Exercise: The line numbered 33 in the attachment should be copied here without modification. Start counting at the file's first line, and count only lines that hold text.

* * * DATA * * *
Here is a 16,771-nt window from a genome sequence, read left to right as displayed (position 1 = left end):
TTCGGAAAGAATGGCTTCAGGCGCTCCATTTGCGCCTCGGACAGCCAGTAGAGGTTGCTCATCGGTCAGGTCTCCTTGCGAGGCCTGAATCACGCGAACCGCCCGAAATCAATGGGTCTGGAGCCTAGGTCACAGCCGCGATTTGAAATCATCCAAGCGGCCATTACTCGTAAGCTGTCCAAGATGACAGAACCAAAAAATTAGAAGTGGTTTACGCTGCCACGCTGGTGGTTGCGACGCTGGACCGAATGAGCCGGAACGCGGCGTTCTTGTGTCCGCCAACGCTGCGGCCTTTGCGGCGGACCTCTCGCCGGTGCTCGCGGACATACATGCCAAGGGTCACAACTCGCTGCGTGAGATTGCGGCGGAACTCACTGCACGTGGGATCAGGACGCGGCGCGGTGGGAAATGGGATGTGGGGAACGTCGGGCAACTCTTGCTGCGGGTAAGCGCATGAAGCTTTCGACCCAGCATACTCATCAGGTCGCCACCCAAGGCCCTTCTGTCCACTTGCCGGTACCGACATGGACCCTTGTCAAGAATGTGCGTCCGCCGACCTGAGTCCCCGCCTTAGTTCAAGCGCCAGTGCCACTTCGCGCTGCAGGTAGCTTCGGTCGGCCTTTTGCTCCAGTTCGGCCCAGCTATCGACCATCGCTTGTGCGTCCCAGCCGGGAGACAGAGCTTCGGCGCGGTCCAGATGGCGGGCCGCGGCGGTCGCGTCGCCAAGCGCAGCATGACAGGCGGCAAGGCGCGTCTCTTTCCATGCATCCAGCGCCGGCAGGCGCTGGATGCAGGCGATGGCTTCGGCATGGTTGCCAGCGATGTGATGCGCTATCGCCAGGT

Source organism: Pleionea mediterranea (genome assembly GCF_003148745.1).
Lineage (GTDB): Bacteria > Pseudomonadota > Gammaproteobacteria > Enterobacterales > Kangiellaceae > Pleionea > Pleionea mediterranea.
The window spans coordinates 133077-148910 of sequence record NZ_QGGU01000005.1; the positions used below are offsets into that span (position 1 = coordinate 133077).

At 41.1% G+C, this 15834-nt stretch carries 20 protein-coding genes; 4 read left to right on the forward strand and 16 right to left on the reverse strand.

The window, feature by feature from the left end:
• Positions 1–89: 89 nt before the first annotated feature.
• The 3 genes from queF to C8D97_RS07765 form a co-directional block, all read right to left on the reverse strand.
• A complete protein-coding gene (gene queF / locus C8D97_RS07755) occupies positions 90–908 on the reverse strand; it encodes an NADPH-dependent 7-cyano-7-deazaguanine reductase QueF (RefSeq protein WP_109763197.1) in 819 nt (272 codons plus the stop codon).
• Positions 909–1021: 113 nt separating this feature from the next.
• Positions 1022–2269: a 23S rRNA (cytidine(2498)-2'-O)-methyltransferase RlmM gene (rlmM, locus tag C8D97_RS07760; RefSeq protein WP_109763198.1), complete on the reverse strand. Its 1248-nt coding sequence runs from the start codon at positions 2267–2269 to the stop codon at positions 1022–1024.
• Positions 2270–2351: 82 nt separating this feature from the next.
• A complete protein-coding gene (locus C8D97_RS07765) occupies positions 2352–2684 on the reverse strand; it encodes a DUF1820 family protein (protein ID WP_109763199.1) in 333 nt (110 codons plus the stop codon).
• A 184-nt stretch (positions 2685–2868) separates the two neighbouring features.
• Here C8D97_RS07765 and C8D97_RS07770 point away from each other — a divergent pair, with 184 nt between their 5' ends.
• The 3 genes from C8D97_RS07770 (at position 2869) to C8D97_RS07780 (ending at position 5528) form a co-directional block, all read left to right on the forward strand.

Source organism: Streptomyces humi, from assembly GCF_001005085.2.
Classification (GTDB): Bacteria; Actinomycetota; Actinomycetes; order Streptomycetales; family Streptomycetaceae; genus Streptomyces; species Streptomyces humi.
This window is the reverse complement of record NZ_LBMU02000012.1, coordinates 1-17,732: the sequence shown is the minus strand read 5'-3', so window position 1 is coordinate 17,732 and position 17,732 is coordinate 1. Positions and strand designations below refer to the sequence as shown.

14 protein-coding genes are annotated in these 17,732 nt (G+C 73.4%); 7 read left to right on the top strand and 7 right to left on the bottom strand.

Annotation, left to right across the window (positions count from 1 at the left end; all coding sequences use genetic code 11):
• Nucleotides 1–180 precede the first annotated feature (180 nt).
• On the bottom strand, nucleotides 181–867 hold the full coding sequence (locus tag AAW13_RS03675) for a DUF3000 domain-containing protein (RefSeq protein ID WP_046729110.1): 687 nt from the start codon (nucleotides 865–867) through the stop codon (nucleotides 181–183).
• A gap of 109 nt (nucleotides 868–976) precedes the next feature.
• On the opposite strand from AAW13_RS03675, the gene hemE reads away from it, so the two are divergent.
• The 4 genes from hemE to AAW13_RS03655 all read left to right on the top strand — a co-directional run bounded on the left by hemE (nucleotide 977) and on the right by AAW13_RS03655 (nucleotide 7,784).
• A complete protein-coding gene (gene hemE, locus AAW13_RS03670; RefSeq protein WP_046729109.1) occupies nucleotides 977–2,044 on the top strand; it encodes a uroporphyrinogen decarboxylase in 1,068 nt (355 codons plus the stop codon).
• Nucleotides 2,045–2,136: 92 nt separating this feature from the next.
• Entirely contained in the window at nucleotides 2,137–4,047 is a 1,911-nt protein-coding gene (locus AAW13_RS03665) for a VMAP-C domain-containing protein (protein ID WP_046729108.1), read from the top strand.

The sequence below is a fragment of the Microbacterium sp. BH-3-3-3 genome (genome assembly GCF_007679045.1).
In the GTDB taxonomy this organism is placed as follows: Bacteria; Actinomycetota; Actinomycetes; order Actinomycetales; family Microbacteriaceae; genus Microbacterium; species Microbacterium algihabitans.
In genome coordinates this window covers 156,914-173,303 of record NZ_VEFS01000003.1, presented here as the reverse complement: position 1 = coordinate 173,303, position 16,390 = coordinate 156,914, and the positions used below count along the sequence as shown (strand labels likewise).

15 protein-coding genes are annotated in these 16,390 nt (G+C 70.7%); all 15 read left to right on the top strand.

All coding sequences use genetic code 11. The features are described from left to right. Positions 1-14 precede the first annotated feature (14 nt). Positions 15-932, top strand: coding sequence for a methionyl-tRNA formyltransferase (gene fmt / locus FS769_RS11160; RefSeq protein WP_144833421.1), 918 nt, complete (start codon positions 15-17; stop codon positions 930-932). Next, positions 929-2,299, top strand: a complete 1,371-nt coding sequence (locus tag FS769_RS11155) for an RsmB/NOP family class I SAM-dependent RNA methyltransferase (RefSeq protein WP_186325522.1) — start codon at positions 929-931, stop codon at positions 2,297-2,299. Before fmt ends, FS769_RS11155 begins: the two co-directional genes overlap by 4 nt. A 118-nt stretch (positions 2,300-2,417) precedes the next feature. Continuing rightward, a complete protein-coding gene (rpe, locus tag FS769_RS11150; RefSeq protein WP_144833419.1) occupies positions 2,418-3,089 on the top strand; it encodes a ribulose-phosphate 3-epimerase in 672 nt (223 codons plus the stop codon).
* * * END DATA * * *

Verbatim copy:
In genome coordinates this window covers 156,914-173,303 of record NZ_VEFS01000003.1, presented here as the reverse complement: position 1 = coordinate 173,303, position 16,390 = coordinate 156,914, and the positions used below count along the sequence as shown (strand labels likewise).